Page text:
But some of the doctors would never set foot on German soil again. Thannhauser may have spoken for them when, in his 1946 letter to the University of Freiburg, he categorically refused an offer to resume his professorship there. He wrote, “I cannot return; the wound is too deep; it will never heal. The disappointment of my faith in the good of German men, in the honesty of my friends, was too great.” His loyalties now lay elsewhere: “The years in which I am still able to work productively belong to this country which sheltered and advanced me at the time of my deepest anguish.”
Indeed, Thannhauser and the 12 other refugee physician-scientists did work productively, to lasting effect, at Tufts Medical Center and Tufts School of Medicine. Their contributions are a testament to the initiative of Pratt and Proger, and these many years later, legions of students, patients and colleagues still benefit.
Refugee Doctors at Tufts
Heinrich Brugsch. Headed the arthritis clinic and the rehabilitation department of the New England Medical Center.
Alice Ettinger. Became a pioneer in tomography, a gold medalist of two U.S. radiological societies and the first chair of the Department of Radiology at Tufts School of Medicine (see “The Great Professors”).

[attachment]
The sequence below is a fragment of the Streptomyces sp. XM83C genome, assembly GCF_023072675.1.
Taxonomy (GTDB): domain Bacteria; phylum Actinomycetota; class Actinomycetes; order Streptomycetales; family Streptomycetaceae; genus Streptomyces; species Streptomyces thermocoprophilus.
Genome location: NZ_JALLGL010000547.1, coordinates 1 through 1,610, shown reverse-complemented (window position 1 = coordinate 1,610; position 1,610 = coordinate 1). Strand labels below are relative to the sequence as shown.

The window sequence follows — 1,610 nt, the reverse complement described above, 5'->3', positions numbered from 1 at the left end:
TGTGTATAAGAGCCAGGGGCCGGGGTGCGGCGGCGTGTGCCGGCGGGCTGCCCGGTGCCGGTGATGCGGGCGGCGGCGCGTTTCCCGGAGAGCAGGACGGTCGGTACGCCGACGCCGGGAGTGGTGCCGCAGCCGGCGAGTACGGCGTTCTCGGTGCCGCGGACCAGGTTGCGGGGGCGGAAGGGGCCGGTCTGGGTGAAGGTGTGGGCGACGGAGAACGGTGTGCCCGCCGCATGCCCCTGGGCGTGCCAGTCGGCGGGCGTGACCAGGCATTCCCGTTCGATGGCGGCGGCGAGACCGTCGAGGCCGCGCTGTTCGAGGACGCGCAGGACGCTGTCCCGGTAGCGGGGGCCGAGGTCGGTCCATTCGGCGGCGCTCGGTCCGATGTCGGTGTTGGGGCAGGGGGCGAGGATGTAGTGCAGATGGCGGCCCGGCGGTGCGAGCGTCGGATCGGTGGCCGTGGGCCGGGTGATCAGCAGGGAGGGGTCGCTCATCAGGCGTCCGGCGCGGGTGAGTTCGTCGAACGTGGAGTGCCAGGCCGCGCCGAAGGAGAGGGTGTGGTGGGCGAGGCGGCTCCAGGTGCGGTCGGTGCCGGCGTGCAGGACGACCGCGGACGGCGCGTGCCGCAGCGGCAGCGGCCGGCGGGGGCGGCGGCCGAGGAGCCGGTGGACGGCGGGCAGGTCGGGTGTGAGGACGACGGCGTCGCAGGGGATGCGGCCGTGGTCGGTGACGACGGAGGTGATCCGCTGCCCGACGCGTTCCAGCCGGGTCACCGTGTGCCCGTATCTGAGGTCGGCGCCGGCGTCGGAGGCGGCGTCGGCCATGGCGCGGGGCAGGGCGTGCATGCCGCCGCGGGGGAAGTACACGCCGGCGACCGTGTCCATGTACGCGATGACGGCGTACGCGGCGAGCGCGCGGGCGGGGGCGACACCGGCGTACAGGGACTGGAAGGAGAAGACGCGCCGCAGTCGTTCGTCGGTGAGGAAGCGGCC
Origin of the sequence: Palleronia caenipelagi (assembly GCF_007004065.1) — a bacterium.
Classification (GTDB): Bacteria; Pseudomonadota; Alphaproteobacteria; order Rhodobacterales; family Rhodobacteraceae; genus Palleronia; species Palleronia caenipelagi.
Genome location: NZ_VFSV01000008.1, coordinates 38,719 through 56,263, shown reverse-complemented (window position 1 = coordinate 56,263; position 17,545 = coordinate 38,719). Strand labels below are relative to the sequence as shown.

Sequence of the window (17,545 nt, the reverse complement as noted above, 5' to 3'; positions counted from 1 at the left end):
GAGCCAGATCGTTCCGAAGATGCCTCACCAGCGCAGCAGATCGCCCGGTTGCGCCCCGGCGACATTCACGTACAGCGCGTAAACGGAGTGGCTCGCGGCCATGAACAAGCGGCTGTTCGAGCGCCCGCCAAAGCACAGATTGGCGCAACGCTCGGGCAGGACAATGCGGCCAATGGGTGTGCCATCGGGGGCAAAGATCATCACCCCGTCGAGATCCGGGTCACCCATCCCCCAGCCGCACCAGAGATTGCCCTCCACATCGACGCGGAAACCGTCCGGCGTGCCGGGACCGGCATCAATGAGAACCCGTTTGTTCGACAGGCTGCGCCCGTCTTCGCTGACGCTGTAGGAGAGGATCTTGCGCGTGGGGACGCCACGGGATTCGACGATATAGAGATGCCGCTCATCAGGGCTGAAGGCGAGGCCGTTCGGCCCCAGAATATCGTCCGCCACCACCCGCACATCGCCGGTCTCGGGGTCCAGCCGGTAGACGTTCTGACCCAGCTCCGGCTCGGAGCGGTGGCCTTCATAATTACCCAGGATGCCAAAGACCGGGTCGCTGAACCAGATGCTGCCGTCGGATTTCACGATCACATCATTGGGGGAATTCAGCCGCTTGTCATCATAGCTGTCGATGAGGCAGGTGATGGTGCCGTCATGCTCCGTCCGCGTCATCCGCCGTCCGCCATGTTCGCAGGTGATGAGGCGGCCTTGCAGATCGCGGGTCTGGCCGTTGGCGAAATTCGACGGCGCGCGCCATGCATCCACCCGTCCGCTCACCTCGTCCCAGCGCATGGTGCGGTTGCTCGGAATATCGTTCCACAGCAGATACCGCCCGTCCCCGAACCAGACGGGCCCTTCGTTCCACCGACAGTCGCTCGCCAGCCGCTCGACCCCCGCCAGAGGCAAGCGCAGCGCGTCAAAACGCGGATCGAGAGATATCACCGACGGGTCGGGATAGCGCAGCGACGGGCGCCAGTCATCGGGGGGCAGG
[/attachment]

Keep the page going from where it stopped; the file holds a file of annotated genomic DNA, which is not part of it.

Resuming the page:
Joseph Fischmann. Became professor of urology at Tufts and chief of urology at Mount Auburn Hospital and Boston State Hospital.
Alfred Hauptmann. In Germany introduced phenobarbital for treating epilepsy; in Boston collaborated with Siegfried Thannhauser to describe a form of muscular dystrophy.
Joseph Igersheimer. In Germany pioneered surgery for retinal detachment; in Boston became full professor and interim head of ophthalmology at the New England Medical Center and Tufts.
Heinz Magendantz. Became director of the Boston Dispensary’s cardiac clinic.
Martin Nothmann. In Germany co-discovered Synthalin, the first oral antidiabetic agent; in Boston served on the Tufts faculty for thirty-nine years and published numerous papers with Pratt and Proger on metabolic diseases.
Berta Ottenstein. In Germany headed a dermatology clinic at the University of Freiburg; in Boston published papers with Gerhard Schmidt on cell membrane components.
Anna Reinauer. Served on the clinical staff of the Boston Dispensary and later established a practice in Brookline.
Jacob Schloss. Studied new methods of diagnosing diseases of the stomach.
Gerhard Schmidt. In Germany developed powerful new analytical research techniques using enzymes; in Boston became director of the Dispensary’s biochemistry laboratory and was elected to the National Academy of Sciences.
Siegfried Thannhauser. In Germany was head of medicine at the University of Freiburg; in Boston established a laboratory at the Dispensary and became a professor at Tufts.
Richard Wagner. In Germany was one of the first to describe a glycogen storage disease; in Boston assisted the physician-in-chief of Tufts’ Floating Hospital for Children.
This article first appeared in the Winter 2014 issue of Tufts Magazine.
B. David Stollar, M.D., is a professor emeritus at the Tufts University School of Medicine. He chaired the Department of Biochemistry from 1986 to 2001 and was dean ad interim of the Sackler School of Graduate Biomedical Sciences from 2002 to 2004. His book on the émigré physician Gerhard Schmidt is due out this year.